Mason jars come with two different sizes of mouth openings.
- Regular Mouth – This is a smaller opening, but still very useful to can most of your fruits and vegetables.
- Wide Mouth – The wide mouth is larger and makes it slightly easier when it comes to filling jars.
The lids and rings are a two-part system. The flat lid has a compound on the inside that embeds itself into the jar top during the canning process.
When the heat is released from the jar, it creates a vacuum seal as it pulls the lid down. This accomplishes the whole purpose of food preservation by making an oxygen-less environment where food will not spoil.
However, you can't reuse the lids. After that compound has been heated and embedded into the jar, it can only be used for storage after opening the preserved food.
All mason jars are universal meaning the threads match up and all rings fit all jars. You can find plastic or cute decorative lids, but those are only for storage purposes. Do not use them for canning.
There are two main ways to preserve food, but both methods include the jars, rings, and lids mentioned above.
Whether you are using a pressure canner or a water bath canner, you will need to follow a few basic guidelines to ensure your food is safely processed.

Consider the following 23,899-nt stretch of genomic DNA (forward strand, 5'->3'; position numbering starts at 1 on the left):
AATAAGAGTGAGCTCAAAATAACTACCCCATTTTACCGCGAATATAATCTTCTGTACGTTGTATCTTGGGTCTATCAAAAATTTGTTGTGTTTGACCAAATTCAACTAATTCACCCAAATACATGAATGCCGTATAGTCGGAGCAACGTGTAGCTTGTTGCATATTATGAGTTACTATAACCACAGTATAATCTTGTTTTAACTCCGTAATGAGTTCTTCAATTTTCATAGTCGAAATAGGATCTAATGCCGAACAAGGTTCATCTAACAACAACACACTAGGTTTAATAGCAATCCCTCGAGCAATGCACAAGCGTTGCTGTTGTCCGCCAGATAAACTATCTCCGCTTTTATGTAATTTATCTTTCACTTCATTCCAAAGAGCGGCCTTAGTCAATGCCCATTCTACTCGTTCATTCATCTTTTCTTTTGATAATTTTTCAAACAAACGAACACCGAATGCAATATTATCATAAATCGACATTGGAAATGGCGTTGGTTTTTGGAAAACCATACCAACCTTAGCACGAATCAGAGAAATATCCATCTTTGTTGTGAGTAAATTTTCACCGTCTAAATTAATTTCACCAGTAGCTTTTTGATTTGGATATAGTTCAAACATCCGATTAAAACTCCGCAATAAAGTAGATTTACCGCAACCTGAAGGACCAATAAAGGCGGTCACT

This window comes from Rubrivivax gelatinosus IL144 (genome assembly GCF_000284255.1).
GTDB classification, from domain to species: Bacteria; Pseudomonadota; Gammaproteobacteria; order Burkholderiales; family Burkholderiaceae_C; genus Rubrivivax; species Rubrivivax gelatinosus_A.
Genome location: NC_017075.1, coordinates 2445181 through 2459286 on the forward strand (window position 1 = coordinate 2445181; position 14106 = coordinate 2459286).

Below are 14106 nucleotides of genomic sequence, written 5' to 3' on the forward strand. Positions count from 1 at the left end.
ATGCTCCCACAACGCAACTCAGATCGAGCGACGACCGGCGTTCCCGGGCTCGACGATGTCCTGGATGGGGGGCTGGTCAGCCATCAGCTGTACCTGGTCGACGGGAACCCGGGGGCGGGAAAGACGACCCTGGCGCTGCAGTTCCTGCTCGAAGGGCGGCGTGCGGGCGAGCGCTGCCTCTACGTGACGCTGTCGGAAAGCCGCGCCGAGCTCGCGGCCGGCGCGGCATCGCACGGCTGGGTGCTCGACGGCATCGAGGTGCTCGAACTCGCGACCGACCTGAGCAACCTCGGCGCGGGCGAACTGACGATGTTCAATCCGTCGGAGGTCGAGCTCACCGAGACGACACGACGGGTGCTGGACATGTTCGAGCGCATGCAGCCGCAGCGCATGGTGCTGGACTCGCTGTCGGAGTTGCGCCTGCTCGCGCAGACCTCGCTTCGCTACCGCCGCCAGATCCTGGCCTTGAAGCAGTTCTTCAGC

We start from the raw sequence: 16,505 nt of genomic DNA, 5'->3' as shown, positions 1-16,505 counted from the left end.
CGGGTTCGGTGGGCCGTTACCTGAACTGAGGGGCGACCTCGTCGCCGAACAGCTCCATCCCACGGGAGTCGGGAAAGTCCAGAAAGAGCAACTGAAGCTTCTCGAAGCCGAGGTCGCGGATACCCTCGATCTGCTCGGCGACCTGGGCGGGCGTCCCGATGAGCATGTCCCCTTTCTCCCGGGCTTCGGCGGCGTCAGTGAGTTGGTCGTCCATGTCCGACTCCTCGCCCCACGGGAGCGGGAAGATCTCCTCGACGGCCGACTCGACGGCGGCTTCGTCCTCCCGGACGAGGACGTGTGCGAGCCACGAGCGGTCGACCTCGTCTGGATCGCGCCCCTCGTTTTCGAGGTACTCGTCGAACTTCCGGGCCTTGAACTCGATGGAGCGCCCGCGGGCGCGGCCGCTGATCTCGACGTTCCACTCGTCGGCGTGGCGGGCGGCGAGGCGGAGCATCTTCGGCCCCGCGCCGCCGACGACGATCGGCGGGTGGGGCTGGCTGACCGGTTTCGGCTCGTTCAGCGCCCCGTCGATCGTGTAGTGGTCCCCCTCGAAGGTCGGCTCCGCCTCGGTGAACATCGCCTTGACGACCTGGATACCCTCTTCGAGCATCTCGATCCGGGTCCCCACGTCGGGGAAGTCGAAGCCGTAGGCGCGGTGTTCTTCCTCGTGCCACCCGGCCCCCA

- Pressure Canner – In pressure canning, the jars are placed into the canner and carefully monitored. As the heat rises inside the canner, the steam creates an atmosphere that is much hotter than water. For foods such as meat and green beans, this is the safest way to preserve them.
- Water Bath Canner – This method is used for high acidity foods such as tomatoes or pickles. It involves using a large pot and immersing the jars in a boiling water bath for the processing times recommended on the canning recipe you are following.
Storing and Use of Canned Goods
After the food is processed for the recommended time, remove the jars from the canner and don't touch them for 12-24 hours. When all of those beautiful jars have sealed, you can remove the ring before storing on your pantry shelf.
Press down on the center of the lid to make sure the seal is tight. If it makes a popping sound, it isn't sealed properly. You will need to eat the food immediately or store it in the fridge for a short time.